My Brightest Diamond a rebirth for Detroit’s Shara Nova—The challenge of parachuting into Noise Pop 2019 isn’t lost on Detroit’s Shara Nova. The mastermind behind the luminous experimental pop project My Brightest Diamond is thoughtfully preparing to bring her blend of classical technique and catchy songwriting to audiences who may be hearing her for the first time. Story: Max Heilman
Yuna plots her fourth album, Noise Pop gig — Yuna’s music career began in an exotic place that most people these days don’t know much about: MySpace. The story of the Kuala Lumpur, Malaysia artist’s music, however, goes further back and farther away. Story: Daniel J. Willis
Uffie breaks the aesthetic for something real — “Coming back to music, it was really important for me to analyze what it is I want to do and whether it’s going to be detrimental to my family life or health in any way,” she says. “I [say to myself], ‘Do you have something to share?’ and ‘If you’re going to make another record, do it for the love of what you’re doing.” Story: Chloe Catajan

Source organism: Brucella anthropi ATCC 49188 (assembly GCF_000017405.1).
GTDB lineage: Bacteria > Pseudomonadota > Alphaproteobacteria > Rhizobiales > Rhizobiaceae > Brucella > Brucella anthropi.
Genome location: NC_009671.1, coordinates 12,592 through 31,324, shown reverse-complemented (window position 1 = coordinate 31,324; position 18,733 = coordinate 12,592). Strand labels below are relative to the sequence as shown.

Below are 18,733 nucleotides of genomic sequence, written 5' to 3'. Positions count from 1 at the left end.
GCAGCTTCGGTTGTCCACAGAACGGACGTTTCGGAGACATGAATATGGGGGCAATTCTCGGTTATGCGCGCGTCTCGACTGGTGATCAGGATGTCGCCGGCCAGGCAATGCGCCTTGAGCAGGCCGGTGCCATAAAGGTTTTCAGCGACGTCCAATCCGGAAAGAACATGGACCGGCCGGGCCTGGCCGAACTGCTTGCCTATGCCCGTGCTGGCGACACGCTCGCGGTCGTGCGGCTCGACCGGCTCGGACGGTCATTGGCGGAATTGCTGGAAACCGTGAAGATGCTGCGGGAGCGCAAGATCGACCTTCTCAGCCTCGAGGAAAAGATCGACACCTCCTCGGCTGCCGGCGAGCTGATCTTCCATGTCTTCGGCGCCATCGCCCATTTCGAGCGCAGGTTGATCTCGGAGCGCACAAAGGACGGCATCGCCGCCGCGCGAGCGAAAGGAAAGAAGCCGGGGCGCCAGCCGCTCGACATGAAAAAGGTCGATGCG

10 Noise Pop fest concerts you shouldn’t miss this week — Hardly anyone goes to music festivals without at least one must-watch band. Still, it’s almost impossible to properly familiarize yourself with giant lineups like Noise Pop. Everything from maddening noise rock to sexy trap and R&B is represented, making the best sampler hard to pinpoint. Luckily, RIFF has combed through more than 80 acts to highlight some choice performances you shouldn’t miss this week. While you’re looking forward to Teenage Fanclub or Bob Mould, don’t sleep on these upcoming Noise Pop sets. Story: Max Heilman